An independent analysis of Internal Revenue Service data shows that tax enforcement has fallen steadily under President Bush, with fewer audits, fewer penalties, fewer prosecutions, and virtually no effort to prosecute corporate tax crimes, the New York Times reports. The audit rate for the 11,200 largest corporations, which pay nearly all corporate income taxes, has fallen by almost half over the last decade. David Burnham of the Syracuse University organization that reviewed the data said that “President Bush and the I.R.S. commissioner have been running around talking about how they are going after corporate scofflaws, but the I.R.S. data suggest that the effort against corporate scofflaws is continuing to decline.”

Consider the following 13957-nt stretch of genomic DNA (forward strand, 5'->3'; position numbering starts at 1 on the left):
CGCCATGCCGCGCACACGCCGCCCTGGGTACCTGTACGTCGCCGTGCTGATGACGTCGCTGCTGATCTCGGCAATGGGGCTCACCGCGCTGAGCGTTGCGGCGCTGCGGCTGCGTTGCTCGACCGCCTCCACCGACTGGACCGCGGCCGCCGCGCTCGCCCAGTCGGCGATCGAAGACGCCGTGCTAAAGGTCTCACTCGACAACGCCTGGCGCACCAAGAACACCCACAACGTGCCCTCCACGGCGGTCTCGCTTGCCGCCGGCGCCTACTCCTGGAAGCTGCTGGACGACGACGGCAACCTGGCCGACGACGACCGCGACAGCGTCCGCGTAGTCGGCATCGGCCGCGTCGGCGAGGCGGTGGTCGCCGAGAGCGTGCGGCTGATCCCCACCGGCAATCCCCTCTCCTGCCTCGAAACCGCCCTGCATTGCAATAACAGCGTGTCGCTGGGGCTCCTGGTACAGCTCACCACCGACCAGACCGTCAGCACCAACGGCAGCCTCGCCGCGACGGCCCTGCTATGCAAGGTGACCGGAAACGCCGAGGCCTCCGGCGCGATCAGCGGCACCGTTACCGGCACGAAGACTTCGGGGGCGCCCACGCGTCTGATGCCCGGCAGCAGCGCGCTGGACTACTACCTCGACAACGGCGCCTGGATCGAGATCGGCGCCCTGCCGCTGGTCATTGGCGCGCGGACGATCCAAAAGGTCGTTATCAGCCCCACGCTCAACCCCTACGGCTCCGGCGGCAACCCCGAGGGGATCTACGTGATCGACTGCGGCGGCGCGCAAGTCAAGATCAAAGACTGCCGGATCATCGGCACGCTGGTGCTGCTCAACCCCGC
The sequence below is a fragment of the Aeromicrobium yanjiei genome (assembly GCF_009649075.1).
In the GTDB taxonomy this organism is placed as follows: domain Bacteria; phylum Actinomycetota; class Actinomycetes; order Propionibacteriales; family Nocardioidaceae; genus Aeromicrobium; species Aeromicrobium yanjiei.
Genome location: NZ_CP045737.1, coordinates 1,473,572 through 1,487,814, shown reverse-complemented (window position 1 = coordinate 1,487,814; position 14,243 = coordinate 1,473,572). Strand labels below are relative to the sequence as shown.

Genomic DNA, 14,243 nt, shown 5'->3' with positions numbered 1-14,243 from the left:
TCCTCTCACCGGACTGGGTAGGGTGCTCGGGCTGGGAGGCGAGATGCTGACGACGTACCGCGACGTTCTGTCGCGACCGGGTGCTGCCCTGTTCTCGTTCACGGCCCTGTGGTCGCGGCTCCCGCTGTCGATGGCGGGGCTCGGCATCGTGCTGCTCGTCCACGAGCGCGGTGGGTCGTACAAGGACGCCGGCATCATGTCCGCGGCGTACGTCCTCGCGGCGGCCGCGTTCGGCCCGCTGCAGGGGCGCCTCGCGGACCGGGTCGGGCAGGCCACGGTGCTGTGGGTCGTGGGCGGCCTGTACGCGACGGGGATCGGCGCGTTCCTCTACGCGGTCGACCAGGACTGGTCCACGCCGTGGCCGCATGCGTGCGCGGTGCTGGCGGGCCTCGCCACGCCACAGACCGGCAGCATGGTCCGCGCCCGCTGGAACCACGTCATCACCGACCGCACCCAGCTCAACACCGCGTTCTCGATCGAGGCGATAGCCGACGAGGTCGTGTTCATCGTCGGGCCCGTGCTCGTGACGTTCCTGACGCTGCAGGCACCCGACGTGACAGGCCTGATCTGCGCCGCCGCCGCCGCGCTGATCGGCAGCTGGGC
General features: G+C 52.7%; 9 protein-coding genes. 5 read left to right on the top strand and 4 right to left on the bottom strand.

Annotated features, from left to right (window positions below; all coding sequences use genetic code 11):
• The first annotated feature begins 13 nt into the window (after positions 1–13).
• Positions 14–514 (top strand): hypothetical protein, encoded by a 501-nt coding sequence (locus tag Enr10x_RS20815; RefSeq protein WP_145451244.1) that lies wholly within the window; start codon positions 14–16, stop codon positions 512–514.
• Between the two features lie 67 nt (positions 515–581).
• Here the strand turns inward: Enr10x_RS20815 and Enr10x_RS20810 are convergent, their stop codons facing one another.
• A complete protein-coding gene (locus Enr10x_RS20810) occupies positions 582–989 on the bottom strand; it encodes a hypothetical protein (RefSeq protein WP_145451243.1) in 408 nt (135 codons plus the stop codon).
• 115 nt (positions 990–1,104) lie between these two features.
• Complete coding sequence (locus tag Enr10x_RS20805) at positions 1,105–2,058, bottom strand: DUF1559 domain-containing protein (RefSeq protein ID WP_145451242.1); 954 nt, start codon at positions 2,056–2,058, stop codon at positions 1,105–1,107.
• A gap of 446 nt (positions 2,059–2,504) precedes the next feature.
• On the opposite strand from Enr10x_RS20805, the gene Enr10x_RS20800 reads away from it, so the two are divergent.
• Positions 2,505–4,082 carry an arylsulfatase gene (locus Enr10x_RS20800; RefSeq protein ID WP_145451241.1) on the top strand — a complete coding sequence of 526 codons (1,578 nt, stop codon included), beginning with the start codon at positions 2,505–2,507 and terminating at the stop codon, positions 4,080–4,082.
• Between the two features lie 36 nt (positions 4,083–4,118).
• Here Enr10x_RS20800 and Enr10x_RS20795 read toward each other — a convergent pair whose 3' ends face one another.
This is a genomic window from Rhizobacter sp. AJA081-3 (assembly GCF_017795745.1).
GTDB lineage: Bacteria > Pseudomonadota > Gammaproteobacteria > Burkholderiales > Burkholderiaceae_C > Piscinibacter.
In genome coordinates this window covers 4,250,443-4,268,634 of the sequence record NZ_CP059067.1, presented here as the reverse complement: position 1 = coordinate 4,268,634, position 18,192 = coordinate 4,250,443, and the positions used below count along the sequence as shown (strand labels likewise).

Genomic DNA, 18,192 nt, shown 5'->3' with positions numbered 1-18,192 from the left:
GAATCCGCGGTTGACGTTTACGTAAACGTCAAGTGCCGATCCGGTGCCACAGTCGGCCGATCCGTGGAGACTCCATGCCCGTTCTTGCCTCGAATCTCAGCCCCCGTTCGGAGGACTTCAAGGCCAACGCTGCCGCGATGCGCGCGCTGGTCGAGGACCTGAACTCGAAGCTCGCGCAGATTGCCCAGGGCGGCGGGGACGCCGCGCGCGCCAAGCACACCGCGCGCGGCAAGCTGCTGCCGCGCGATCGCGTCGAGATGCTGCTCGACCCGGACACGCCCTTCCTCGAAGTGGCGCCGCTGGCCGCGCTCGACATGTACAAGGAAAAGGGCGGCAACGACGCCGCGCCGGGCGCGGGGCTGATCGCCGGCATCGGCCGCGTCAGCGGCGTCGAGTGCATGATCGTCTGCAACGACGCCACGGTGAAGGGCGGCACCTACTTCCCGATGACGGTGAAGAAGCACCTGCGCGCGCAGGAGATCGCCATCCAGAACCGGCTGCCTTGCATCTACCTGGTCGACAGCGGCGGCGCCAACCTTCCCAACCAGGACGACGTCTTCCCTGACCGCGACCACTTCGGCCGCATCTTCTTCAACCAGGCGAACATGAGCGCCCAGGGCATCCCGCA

The I.R.S. has about half the law enforcement resources for each tax return that it did in 1988, the Syracuse researchers said. The university’s Transactional Records Access Clearinghouse will post the data at trac.syr.edu.
In the 15-month period that ended on Dec. 31, 2003, convictions were obtained against six corporate officers in five cases in which the I.R.S. was the lead agency. That was barely more than one-half of 1 percent of such cases, indicating that the law enforcement focus remains on individuals. Justice Department data show a long trend down in tax prosecutions. Rod J. Rosenstein, who supervises such cases, said that in 2003, the number of investigations and criminal tax charges both rose for the first time in years: “It often takes two years or more for a criminal tax defendant to be convicted and sentenced, so the increase in new cases is not yet reflected in completed prosecutions.”